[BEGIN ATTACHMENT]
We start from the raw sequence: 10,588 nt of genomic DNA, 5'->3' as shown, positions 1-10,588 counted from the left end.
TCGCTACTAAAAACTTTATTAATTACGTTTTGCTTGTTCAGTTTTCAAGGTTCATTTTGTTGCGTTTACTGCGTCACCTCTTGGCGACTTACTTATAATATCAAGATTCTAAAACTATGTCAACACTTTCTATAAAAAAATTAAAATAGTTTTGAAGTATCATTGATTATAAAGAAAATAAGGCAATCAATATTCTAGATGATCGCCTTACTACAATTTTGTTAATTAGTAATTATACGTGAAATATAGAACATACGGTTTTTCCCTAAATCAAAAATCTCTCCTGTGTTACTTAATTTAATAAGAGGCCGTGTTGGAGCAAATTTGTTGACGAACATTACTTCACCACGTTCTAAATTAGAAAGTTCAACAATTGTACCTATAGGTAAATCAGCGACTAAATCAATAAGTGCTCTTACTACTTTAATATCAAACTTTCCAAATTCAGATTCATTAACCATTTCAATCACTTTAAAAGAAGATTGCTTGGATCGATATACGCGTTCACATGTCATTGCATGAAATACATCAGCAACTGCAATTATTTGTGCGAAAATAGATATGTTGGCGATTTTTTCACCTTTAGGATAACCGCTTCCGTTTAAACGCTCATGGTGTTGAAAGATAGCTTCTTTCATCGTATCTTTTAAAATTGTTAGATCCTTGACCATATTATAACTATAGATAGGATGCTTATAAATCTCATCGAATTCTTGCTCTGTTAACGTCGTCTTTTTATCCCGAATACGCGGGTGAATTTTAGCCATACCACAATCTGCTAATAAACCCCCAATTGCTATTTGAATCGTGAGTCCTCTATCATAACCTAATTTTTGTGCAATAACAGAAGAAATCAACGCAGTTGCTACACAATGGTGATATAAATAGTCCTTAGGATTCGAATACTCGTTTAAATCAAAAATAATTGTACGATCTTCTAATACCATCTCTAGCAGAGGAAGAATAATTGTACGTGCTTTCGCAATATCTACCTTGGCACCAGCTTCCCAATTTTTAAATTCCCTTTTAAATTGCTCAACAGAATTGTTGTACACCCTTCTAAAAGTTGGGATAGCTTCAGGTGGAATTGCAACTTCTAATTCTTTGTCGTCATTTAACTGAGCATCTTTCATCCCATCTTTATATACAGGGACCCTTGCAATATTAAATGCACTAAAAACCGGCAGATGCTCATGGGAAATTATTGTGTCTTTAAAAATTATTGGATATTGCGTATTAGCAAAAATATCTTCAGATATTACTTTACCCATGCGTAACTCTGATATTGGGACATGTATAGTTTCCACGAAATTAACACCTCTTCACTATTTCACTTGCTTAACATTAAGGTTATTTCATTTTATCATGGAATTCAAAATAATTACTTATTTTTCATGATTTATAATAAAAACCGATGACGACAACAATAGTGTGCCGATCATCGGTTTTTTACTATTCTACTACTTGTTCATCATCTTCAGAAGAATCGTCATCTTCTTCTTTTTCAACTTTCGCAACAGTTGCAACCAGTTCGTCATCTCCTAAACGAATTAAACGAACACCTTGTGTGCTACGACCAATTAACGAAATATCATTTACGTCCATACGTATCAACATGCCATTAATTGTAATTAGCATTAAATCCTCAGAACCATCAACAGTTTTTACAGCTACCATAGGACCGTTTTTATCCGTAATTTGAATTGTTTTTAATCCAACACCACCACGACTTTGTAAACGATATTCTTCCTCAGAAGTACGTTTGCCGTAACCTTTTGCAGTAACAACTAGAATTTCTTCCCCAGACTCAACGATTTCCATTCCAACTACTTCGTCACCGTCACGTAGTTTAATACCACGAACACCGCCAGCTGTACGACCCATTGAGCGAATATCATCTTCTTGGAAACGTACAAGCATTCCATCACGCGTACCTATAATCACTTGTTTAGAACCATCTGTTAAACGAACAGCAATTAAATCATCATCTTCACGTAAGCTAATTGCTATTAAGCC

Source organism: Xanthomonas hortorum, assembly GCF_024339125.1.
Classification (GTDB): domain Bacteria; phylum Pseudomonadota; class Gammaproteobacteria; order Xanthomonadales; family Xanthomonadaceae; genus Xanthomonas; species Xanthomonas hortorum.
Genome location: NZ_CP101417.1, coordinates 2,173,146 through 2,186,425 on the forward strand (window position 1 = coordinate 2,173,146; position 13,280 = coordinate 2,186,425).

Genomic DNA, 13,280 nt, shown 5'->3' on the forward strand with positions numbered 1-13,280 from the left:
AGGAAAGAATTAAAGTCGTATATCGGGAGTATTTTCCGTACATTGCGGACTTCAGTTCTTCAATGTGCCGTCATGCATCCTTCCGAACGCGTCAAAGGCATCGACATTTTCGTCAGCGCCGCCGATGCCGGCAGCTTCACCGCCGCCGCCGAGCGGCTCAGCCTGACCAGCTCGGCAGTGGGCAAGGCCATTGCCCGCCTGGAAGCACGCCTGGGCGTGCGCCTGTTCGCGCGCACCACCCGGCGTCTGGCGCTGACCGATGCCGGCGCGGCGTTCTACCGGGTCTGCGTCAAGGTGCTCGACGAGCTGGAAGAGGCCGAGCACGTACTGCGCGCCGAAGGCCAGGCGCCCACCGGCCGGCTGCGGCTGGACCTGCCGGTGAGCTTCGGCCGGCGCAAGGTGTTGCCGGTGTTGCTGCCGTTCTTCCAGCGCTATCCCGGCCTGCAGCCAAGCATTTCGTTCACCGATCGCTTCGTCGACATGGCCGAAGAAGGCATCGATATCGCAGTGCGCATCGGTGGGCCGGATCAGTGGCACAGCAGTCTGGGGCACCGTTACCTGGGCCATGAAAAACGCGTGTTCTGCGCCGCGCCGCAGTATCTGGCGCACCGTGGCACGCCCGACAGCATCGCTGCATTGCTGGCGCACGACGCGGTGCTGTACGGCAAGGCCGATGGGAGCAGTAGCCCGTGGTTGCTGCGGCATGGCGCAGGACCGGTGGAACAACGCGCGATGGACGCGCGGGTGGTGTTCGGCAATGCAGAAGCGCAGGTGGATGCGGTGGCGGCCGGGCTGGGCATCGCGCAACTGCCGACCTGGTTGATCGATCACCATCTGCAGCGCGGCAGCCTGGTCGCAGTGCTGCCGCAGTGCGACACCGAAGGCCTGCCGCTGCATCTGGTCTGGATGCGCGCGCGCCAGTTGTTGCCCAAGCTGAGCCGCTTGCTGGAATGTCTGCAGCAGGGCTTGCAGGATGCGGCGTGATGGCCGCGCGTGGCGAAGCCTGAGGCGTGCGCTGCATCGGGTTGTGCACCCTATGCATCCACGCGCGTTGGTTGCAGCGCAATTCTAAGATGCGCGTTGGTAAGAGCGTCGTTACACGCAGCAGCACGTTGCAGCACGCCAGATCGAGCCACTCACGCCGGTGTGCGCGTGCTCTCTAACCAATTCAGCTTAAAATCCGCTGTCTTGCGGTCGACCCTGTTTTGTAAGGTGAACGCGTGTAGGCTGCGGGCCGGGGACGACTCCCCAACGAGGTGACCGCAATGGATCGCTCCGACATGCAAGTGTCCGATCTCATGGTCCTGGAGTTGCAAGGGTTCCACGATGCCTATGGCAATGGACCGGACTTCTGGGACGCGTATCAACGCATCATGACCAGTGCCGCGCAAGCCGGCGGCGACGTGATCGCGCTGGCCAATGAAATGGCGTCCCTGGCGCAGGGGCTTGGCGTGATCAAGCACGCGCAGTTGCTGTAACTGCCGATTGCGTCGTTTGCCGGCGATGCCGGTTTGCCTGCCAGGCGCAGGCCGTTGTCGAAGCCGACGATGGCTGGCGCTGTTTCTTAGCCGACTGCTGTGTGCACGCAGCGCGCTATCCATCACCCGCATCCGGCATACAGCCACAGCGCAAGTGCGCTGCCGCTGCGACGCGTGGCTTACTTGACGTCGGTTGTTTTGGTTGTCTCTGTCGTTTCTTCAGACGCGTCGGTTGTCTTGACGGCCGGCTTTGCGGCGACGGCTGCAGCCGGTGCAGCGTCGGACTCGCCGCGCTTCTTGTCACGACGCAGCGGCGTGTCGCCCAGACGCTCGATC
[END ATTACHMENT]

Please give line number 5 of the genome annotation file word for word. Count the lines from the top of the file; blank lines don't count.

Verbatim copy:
Genome location: NZ_CP101417.1, coordinates 2,173,146 through 2,186,425 on the forward strand (window position 1 = coordinate 2,173,146; position 13,280 = coordinate 2,186,425).